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IPH Limited's (ASX:IPH) Has Had A Decent Run On The Stock market: Are Fundamentals In The Driver's Seat?

·4-min read

Most readers would already know that IPH's (ASX:IPH) stock increased by 4.7% over the past month. We wonder if and what role the company's financials play in that price change as a company's long-term fundamentals usually dictate market outcomes. Particularly, we will be paying attention to IPH's ROE today.

Return on equity or ROE is an important factor to be considered by a shareholder because it tells them how effectively their capital is being reinvested. Simply put, it is used to assess the profitability of a company in relation to its equity capital.

View our latest analysis for IPH

How Is ROE Calculated?

Return on equity can be calculated by using the formula:

Return on Equity = Net Profit (from continuing operations) ÷ Shareholders' Equity

So, based on the above formula, the ROE for IPH is:

12% = AU$51m ÷ AU$429m (Based on the trailing twelve months to December 2021).

The 'return' is the yearly profit. Another way to think of that is that for every A$1 worth of equity, the company was able to earn A$0.12 in profit.

Why Is ROE Important For Earnings Growth?

So far, we've learned that ROE is a measure of a company's profitability. Based on how much of its profits the company chooses to reinvest or "retain", we are then able to evaluate a company's future ability to generate profits. Assuming everything else remains unchanged, the higher the ROE and profit retention, the higher the growth rate of a company compared to companies that don't necessarily bear these characteristics.

IPH's Earnings Growth And 12% ROE

To begin with, IPH seems to have a respectable ROE. Even when compared to the industry average of 12% the company's ROE looks quite decent. Consequently, this likely laid the ground for the decent growth of 6.6% seen over the past five years by IPH.

We then compared IPH's net income growth with the industry and found that the company's growth figure is lower than the average industry growth rate of 16% in the same period, which is a bit concerning.

past-earnings-growth
past-earnings-growth

Earnings growth is an important metric to consider when valuing a stock. What investors need to determine next is if the expected earnings growth, or the lack of it, is already built into the share price. This then helps them determine if the stock is placed for a bright or bleak future. What is IPH worth today? The intrinsic value infographic in our free research report helps visualize whether IPH is currently mispriced by the market.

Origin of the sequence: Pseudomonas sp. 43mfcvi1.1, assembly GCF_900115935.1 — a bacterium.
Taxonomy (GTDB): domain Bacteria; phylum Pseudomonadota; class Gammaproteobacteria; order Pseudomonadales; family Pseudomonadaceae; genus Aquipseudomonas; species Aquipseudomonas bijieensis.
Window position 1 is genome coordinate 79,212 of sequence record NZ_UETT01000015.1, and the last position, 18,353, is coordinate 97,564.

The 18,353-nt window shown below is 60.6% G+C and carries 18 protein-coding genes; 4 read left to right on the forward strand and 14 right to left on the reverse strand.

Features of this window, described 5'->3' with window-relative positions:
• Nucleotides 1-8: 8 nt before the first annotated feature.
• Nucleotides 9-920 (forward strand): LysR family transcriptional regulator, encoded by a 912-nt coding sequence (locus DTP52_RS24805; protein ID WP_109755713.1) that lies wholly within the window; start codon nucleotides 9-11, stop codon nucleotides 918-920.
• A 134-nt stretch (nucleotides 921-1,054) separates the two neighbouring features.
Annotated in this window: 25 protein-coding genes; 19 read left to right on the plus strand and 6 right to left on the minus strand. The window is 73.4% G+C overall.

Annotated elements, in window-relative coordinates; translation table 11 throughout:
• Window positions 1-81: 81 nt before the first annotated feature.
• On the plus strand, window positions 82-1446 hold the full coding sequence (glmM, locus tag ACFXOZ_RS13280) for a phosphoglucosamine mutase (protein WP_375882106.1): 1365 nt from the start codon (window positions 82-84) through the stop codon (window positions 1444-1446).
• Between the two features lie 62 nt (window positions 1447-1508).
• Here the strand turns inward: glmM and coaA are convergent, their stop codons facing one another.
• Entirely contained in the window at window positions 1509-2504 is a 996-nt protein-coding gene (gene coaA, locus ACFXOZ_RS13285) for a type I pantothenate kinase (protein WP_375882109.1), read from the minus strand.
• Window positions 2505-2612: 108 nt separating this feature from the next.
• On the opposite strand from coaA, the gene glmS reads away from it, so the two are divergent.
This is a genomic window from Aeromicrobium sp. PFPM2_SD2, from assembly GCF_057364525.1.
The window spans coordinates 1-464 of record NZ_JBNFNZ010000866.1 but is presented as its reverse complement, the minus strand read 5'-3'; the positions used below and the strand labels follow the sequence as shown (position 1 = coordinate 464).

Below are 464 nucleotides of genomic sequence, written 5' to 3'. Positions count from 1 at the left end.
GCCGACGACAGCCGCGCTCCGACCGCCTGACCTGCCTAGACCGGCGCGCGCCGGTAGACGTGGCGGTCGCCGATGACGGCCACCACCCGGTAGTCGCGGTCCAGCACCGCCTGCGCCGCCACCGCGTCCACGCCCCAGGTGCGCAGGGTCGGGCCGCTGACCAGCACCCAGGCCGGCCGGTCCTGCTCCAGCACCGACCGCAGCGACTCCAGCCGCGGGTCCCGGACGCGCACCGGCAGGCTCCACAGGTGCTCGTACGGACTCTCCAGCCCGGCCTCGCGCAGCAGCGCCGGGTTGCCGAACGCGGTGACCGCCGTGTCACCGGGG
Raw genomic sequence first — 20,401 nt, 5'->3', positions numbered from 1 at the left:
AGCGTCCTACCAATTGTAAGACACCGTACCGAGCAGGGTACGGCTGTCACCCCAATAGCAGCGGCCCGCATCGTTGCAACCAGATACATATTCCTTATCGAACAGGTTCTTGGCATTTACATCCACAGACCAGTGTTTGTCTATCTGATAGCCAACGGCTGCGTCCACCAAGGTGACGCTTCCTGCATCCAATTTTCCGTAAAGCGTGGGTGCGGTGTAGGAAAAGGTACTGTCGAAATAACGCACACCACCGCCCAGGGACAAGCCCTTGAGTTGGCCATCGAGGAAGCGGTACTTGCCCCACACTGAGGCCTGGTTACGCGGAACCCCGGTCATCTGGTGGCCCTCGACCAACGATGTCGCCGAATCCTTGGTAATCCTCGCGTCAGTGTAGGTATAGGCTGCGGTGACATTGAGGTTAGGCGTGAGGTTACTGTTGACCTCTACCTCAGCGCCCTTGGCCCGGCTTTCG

Is IPH Efficiently Re-investing Its Profits?

IPH has a very high three-year median payout ratio of 110% suggesting that the company's shareholders are getting paid from more than just the company's earnings. However, this hasn't really hampered its ability to grow as we saw earlier. Although, the high payout ratio is certainly something we would keep an eye on if the company is not able to keep up its growth, or if business deteriorates.

Besides, IPH has been paying dividends over a period of seven years. This shows that the company is committed to sharing profits with its shareholders. Existing analyst estimates suggest that the company's future payout ratio is expected to drop to 79% over the next three years. Accordingly, the expected drop in the payout ratio explains the expected increase in the company's ROE to 21%, over the same period.

Conclusion

Overall, we feel that IPH certainly does have some positive factors to consider. Its earnings have grown respectably as we saw earlier, probably due to its high returns. However, it does reinvest little to almost none of its profits, so we wonder what effect this could have on its future growth prospects. That being so, the latest analyst forecasts show that the company will continue to see an expansion in its earnings. Are these analysts expectations based on the broad expectations for the industry, or on the company's fundamentals? Click here to be taken to our analyst's forecasts page for the company.

Have feedback on this article? Concerned about the content? Get in touch with us directly. Alternatively, email editorial-team (at) simplywallst.com.

This article by Simply Wall St is general in nature. We provide commentary based on historical data and analyst forecasts only using an unbiased methodology and our articles are not intended to be financial advice. It does not constitute a recommendation to buy or sell any stock, and does not take account of your objectives, or your financial situation. We aim to bring you long-term focused analysis driven by fundamental data. Note that our analysis may not factor in the latest price-sensitive company announcements or qualitative material. Simply Wall St has no position in any stocks mentioned.

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